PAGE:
Figure 1 

Schematic showing cross-section of different types of ammunition. Left: 9 × 19 mm handgun round; Centre: 5.56 × 45 mm rifle round; Right: shotgun cartridge. Crown Copyright 2018.

To add to the confusion, different bullet lengths of the same calibre are manufactured. For example bullets of 7.62 mm calibre are manufactured with lengths of 39 mm (AK-47-variant weapons), 51 mm (NATO), and a short 25 mm for handguns. Similarly different dimension of the casing allow different quantities of propellant, even for the same sized bullet. The term ‘magnum’ implies a variant of ammunition with a greater quantity of propellant in a larger casing. An example of this is the ‘.357 magnum’ round which has the same sized bullet as a ‘.38 special’ but 11.5 grains of propellant compared to 6.7 in the original version.

Energy Transfer

Ballistics is the science of objects in flight; terminal or wound ballistics refers to the science of the interaction of a round and the object it is striking, in this context, human tissue. Ballistics is governed by the laws of Newtonian physics, and to understand wound ballistics we need to review two equations: Kinetic Energy, and Drag. However, it is worth noting that while the flight of a round in the air represents a simple system, hence a trained sniper is able to reliably place a round on a target a kilometre away. Wound ballistics however describes the incredibly complex interactions between a round and tissue, which lead to un-predictable wounds and sometimes apparently bizarre behaviour of rounds in tissues. When assessing ballistic wounds, its worth remembering ‘bullets don’t follow rules!’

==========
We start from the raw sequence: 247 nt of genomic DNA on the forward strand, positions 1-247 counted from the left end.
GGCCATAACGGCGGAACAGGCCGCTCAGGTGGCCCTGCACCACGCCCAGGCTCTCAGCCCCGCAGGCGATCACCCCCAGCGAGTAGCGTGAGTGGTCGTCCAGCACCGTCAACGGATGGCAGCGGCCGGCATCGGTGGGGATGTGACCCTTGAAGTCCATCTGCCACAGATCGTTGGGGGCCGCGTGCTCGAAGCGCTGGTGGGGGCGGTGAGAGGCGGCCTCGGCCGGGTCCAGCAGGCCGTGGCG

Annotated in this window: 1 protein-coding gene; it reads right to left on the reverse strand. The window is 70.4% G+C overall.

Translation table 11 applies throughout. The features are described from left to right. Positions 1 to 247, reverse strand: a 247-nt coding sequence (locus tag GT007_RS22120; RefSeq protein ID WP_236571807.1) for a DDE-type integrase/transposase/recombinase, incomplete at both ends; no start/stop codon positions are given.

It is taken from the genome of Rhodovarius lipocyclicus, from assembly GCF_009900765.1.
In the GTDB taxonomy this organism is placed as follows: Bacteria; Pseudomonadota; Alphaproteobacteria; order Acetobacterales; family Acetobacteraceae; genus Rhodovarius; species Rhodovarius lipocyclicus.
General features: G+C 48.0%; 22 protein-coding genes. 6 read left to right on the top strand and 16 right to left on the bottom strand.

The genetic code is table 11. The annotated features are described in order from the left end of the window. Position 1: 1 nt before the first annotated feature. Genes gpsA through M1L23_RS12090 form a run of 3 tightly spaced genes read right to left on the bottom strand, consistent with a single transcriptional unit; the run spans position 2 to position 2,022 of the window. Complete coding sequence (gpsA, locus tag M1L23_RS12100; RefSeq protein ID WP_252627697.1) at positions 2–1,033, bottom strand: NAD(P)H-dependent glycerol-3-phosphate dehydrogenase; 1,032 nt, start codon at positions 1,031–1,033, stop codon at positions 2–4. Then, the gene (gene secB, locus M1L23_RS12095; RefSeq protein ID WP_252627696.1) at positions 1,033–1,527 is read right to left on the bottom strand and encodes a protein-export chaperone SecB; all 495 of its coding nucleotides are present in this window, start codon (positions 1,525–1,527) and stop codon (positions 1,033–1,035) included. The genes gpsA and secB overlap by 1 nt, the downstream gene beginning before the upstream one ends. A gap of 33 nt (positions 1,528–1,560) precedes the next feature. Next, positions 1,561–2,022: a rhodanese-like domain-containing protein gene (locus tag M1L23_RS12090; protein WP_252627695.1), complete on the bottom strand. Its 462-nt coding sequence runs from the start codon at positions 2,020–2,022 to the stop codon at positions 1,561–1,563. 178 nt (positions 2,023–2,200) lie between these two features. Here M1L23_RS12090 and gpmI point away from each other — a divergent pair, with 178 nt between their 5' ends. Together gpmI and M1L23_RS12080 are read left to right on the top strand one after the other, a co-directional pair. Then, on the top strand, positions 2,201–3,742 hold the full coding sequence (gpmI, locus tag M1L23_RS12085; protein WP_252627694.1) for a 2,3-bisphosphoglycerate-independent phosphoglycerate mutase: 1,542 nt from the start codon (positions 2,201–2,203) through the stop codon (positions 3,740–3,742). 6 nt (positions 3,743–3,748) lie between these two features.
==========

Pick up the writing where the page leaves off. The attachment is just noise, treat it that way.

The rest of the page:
The kinetic energy of a round is given by the following equation:

KE=mv22

Where

  • KE is Kinetic Energy of the round
  • m is mass of the round
  • v is velocity of the round

It is important to note that the velocity is squared in this equation and therefore increases in velocity have a greater effect on the energy of the bullet than increasing its mass. Kinetic energy can be regarded as the capacity of the round to do work, and work in this context is causing tissue damage.

A round in motion is subject to a drag force which slows it down; drag force is given by the following equation:

Fd=½p v2CdA

Where

  • Fd is the drag force acting to slow the bullet
  • Cd is the drag coefficient
  • p is the mass density of the medium the bullet is passing through
  • v is the velocity of the projectile
  • A is the cross-sectional surface area of the projectile

While the projectile is travelling in the air the mass density is very low and hence the drag force is slight. When the bullet is passing through tissue, the mass density is far higher, the drag force greater and therefore the rate at which kinetic energy of the round is transferred into the tissues (causing damage), is greater.